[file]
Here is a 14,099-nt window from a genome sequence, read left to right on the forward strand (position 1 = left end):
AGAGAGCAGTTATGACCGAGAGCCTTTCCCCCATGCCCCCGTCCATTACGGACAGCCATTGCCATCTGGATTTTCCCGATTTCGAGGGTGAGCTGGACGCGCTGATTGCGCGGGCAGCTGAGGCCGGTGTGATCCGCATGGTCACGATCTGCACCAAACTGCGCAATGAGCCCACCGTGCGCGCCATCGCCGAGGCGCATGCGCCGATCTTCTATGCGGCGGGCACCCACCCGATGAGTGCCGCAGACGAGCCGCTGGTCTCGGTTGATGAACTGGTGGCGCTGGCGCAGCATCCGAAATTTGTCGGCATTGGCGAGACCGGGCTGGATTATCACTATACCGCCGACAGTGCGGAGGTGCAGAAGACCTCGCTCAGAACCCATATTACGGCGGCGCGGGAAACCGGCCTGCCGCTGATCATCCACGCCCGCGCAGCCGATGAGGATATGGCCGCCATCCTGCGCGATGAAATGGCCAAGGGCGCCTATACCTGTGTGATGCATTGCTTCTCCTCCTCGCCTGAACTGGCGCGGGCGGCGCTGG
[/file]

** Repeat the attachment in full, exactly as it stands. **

Here is a 14,099-nt window from a genome sequence, read left to right on the forward strand (position 1 = left end):
AGAGAGCAGTTATGACCGAGAGCCTTTCCCCCATGCCCCCGTCCATTACGGACAGCCATTGCCATCTGGATTTTCCCGATTTCGAGGGTGAGCTGGACGCGCTGATTGCGCGGGCAGCTGAGGCCGGTGTGATCCGCATGGTCACGATCTGCACCAAACTGCGCAATGAGCCCACCGTGCGCGCCATCGCCGAGGCGCATGCGCCGATCTTCTATGCGGCGGGCACCCACCCGATGAGTGCCGCAGACGAGCCGCTGGTCTCGGTTGATGAACTGGTGGCGCTGGCGCAGCATCCGAAATTTGTCGGCATTGGCGAGACCGGGCTGGATTATCACTATACCGCCGACAGTGCGGAGGTGCAGAAGACCTCGCTCAGAACCCATATTACGGCGGCGCGGGAAACCGGCCTGCCGCTGATCATCCACGCCCGCGCAGCCGATGAGGATATGGCCGCCATCCTGCGCGATGAAATGGCCAAGGGCGCCTATACCTGTGTGATGCATTGCTTCTCCTCCTCGCCTGAACTGGCGCGGGCGGCGCTGG